Tomorrow is Super Bowl – when the final two football teams play a championship game, a match which will be watched by 100 million people including 10 Eritreans, 17 Ethiopians, 3 Somalis and 12 Sudanese (the rest will be watching European soccer.)
You can eat all the hot dogs and apple pies you like but if you don’t watch football, you are not American*. So if you want to be a little more open minded and stop ridiculing it by saying ክላ! ጸወታ ኣብዑር (“game of ox” you call it: since when do oxen ram against each other?), here’s a little tutorial and a highlight of some of the best plays.
Each team has 11 players (like soccer.) Depending on whether the team is on offense or in defense, specialists are deployed to the field. These are some of the positions and their roles (according to Football for Dummies):
1. Quarterback: receives the ball and throws it to a receiver or runs with it. Why is he throwing it? Ah, we forgot to explain the whole point of the game. Never mind the players; will get back to it, but first:
The Whole Point of The Game:
It is to move the ball–either by carrying it or throwing it to a team-member–closer to, or into, the opposing team’s territory. The “territory” is this:
It is, end-to-end, 120 yards (wait, that would be, um, 110 meters: again, close to a soccer field), of which there are 20 yards (10 yards in each side), that are called the “end zone.” A team scores by having a team member cross into the end zone with a ball firmly gripped and the position of the legs, knees and other parts of the anatomy ruled valid. (How? look, this is an intro to the rules.) When he does, it is not called a goal (or gooooooooooooooal!) but “touch down.” When players score a touch down, they don’t take off their shirts, or run around, or skate on their knees, (that’s soccer): instead, they perform a touch down dance. The intricacy of the touch down dance is in inverse relationship to how far ahead the team is: the more behind they are, the more the losers celebrate. This is not a rule, but an observation.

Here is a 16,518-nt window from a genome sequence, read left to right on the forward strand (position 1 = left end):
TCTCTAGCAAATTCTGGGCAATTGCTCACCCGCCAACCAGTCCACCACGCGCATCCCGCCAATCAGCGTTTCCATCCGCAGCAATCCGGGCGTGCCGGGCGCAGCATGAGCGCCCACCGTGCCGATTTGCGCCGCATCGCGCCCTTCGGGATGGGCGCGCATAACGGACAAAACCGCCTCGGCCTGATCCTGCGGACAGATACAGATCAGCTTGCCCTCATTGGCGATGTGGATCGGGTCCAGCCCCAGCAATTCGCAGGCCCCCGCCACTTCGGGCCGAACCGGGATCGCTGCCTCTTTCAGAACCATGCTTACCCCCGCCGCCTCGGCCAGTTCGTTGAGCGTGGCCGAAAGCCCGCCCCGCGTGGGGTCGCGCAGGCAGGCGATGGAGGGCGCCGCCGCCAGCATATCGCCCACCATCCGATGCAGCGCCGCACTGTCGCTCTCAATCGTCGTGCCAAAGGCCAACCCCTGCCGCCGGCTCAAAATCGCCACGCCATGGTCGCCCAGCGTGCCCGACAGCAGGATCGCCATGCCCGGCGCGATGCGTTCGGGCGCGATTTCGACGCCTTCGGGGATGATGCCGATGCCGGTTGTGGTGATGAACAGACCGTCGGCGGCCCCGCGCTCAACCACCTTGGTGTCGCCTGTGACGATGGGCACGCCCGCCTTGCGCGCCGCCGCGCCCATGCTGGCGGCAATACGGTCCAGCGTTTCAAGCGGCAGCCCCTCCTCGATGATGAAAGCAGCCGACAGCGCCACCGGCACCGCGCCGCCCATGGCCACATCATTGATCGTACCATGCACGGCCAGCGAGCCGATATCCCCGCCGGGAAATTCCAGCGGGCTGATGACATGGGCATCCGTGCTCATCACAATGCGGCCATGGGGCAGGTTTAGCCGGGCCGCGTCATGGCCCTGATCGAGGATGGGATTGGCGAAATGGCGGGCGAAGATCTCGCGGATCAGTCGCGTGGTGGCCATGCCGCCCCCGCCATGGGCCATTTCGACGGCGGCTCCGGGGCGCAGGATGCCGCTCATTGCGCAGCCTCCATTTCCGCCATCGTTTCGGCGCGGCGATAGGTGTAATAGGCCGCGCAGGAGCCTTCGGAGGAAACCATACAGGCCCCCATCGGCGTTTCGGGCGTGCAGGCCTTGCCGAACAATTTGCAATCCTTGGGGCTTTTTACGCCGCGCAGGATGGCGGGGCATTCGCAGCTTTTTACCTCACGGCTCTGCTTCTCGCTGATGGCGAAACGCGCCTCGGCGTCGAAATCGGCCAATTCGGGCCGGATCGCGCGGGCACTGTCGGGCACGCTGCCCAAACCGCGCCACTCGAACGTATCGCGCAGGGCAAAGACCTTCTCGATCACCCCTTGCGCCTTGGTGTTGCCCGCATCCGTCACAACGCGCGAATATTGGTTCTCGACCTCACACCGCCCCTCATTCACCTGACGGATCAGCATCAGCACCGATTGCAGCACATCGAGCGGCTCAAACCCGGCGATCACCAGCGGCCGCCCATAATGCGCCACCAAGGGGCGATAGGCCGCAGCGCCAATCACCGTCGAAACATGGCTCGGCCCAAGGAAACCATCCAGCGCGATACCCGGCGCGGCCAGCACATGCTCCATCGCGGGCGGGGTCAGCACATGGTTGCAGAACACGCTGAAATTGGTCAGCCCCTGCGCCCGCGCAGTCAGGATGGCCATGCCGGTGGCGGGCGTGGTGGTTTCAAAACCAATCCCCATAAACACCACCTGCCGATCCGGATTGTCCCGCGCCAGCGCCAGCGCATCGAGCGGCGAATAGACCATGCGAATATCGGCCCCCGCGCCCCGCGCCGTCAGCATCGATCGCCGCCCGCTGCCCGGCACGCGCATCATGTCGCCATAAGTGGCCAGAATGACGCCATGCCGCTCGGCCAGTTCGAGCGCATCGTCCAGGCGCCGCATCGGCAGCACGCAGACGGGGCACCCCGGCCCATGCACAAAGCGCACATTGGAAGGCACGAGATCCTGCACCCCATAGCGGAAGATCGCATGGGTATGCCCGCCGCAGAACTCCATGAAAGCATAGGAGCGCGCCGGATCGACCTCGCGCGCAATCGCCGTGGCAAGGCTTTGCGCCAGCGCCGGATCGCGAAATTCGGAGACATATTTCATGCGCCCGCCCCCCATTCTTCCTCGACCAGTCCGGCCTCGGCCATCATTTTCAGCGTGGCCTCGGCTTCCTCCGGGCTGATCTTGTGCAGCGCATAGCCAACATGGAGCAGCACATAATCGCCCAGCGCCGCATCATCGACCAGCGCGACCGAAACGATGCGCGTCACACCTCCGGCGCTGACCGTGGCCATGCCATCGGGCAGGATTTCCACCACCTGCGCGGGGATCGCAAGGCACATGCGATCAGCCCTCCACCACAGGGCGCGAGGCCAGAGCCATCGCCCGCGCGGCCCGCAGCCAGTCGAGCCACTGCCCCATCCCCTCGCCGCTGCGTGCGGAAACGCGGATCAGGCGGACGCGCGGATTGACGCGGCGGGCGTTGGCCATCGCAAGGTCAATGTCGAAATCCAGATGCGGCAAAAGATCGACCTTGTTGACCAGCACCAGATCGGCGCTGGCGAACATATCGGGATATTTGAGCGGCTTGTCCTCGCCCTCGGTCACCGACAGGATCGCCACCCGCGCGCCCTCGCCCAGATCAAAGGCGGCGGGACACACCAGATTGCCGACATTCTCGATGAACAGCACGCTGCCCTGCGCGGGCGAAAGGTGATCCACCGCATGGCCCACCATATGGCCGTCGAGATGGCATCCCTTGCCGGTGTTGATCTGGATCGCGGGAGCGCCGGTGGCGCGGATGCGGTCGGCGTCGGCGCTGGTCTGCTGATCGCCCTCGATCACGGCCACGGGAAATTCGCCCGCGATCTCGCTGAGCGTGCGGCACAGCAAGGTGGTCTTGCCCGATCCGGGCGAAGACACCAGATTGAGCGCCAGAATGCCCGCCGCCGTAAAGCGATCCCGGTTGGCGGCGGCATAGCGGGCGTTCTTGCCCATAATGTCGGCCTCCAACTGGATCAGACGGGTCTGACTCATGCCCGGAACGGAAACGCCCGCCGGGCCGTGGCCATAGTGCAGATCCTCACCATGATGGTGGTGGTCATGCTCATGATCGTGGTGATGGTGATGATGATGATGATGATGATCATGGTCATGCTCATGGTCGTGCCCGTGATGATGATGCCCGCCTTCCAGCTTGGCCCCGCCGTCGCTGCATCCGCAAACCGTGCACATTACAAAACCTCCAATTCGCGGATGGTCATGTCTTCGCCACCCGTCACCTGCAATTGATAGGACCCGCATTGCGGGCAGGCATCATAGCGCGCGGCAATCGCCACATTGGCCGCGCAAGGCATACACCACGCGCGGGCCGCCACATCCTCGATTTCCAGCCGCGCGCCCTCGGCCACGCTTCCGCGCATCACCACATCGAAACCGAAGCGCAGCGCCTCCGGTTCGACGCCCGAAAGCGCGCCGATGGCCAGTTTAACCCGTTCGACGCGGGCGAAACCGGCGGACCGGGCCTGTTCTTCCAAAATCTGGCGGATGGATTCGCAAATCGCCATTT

But to get there, the quarterback must throw the ball, or carry the ball in increments that are acceptable. The ball must advance 10 yards, and the team has 4 chances (called “downs”: thus, the touchdown) to do it. So, the sign on your TV that says 1st and 10, 2nd and 8, 3rd and 4 translates to: this is the team’s first try to make ten yards. It only moved the ball two yards? Then it will be a second try to move eight (10 minus 2) yards. Etc. If the team can’t advance ten yards in four attempts or downs, then it has to kick (“punt”) the funny ball, as far as it can into enemy territory. If it is close enough to score it into the funny looking goal post, then it gets some points. By the way, every touch down is worth six points (we laugh at soccer’s puny one point) with an opportunity for a two-point conversion, making it not 8 but 7. (don’t ask: hush.)
Now back to the players…
2. Center: This is the player who “snaps” (bent over, reverse throws) the ball to the quarterback. The whole point is: give it to the quarterback and he will know what to do with it. In theory.
3. Running back: This is the player running with the ball. Just to confuse matters, he is also called a tailback, halfback, rusher or whatever name they will come up for him tomorrow.
4. Fullback: As the running back is carrying the ball and trying to cross into enemy territory, there will be scary defenders who will try to block him, tackle him, knock him down, disable him, take him out on a stretcher and it is the job of the fullback to defend and create a path for the running back.
5. Wide receiver: Speedy Gonzales here, a super fast and agile athlete capable of eluding defenders and catching a ball thrown at impossible speed and angle by the quarterback.
6. Tight end: A receiver, who is also a blocker and back up guard.
7. Guards: The job of these guys–their only job–is to protect the quarterback (left and right flank) from an incoming rush of scary monsters whose only goal is to tackle, pressure, fumble the ball, and deny a single second of planning for the quarterback.
That’s it. Not really, I didn’t mention what makes the games exciting is mistakes: fumble (ball dispossessed), interception (ball thrown for teammate picked up by the opponent.) And, well, yeah, there are a lot of timeouts, and half-time shows, but how else are we supposed to enjoy the commercials if they don’t do that? The game will start at 3:30 pm PST; if you add the pre-game and post game shows, it is an 8 hour show.
What else? Oh, Super Bowls are, for reasons I don’t want to know, sequenced using roman numerals. The one which is on tomorrow is LII which translates to 52. *Oh, I am also told that Canadians play the game but I have seen no evidence of that. And now, some highlights: